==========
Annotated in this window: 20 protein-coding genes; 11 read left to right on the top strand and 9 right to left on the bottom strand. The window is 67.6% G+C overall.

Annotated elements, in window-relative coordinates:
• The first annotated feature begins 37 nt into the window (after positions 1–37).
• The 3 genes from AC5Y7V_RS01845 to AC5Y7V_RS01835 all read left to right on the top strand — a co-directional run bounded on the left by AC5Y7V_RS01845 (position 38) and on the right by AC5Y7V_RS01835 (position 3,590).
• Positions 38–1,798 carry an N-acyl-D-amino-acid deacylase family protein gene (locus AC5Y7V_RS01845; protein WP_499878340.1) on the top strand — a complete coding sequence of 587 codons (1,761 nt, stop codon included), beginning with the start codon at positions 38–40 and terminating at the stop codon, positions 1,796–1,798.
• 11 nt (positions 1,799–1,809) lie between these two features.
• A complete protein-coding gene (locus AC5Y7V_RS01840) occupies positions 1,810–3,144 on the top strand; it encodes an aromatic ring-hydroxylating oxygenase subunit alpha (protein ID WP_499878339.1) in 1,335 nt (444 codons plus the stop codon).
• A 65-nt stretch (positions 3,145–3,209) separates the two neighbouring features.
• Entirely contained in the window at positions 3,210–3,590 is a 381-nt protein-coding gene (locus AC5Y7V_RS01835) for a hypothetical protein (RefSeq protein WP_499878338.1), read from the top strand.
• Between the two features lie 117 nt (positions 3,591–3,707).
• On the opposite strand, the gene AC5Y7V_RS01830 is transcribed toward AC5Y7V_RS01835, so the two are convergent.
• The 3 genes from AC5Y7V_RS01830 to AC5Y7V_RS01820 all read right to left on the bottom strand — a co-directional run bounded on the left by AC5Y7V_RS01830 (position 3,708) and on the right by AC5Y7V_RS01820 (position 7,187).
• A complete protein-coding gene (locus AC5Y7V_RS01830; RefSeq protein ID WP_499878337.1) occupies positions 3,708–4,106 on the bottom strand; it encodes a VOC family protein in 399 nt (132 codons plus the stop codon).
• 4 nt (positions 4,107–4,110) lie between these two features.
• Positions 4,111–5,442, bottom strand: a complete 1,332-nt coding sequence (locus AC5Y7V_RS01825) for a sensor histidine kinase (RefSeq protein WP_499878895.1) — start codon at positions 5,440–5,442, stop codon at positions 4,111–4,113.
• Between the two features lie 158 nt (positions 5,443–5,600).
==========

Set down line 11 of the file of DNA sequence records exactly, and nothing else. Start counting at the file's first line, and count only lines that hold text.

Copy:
• On the opposite strand, the gene AC5Y7V_RS01830 is transcribed toward AC5Y7V_RS01835, so the two are convergent.